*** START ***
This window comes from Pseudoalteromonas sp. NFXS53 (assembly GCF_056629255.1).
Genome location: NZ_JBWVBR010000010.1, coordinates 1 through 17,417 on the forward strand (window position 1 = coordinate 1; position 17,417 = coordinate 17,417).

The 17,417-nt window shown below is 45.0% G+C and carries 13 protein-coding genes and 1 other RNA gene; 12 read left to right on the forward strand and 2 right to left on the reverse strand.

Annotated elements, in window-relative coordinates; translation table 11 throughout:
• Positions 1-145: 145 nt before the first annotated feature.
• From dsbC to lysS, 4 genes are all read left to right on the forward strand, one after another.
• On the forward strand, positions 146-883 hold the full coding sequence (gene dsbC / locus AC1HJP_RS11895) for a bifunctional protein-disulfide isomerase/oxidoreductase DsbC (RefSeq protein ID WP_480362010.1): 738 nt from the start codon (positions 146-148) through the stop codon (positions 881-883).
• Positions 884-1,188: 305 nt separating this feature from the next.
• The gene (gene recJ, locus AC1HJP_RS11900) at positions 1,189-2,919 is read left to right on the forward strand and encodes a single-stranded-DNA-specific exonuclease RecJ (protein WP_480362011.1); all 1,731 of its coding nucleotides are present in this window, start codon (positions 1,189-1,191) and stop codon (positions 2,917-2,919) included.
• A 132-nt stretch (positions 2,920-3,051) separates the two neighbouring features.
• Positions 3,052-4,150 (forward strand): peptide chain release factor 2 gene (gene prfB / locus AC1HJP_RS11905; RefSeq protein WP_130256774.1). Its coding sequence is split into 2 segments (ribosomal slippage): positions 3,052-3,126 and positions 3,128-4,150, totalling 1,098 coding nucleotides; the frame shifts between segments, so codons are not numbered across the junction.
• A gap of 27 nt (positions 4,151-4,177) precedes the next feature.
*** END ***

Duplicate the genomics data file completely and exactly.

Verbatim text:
This window comes from Pseudoalteromonas sp. NFXS53 (assembly GCF_056629255.1).
Genome location: NZ_JBWVBR010000010.1, coordinates 1 through 17,417 on the forward strand (window position 1 = coordinate 1; position 17,417 = coordinate 17,417).

The 17,417-nt window shown below is 45.0% G+C and carries 13 protein-coding genes and 1 other RNA gene; 12 read left to right on the forward strand and 2 right to left on the reverse strand.

Annotated elements, in window-relative coordinates; translation table 11 throughout:
• Positions 1-145: 145 nt before the first annotated feature.
• From dsbC to lysS, 4 genes are all read left to right on the forward strand, one after another.
• On the forward strand, positions 146-883 hold the full coding sequence (gene dsbC / locus AC1HJP_RS11895) for a bifunctional protein-disulfide isomerase/oxidoreductase DsbC (RefSeq protein ID WP_480362010.1): 738 nt from the start codon (positions 146-148) through the stop codon (positions 881-883).
• Positions 884-1,188: 305 nt separating this feature from the next.
• The gene (gene recJ, locus AC1HJP_RS11900) at positions 1,189-2,919 is read left to right on the forward strand and encodes a single-stranded-DNA-specific exonuclease RecJ (protein WP_480362011.1); all 1,731 of its coding nucleotides are present in this window, start codon (positions 1,189-1,191) and stop codon (positions 2,917-2,919) included.
• A 132-nt stretch (positions 2,920-3,051) separates the two neighbouring features.
• Positions 3,052-4,150 (forward strand): peptide chain release factor 2 gene (gene prfB / locus AC1HJP_RS11905; RefSeq protein WP_130256774.1). Its coding sequence is split into 2 segments (ribosomal slippage): positions 3,052-3,126 and positions 3,128-4,150, totalling 1,098 coding nucleotides; the frame shifts between segments, so codons are not numbered across the junction.
• A gap of 27 nt (positions 4,151-4,177) precedes the next feature.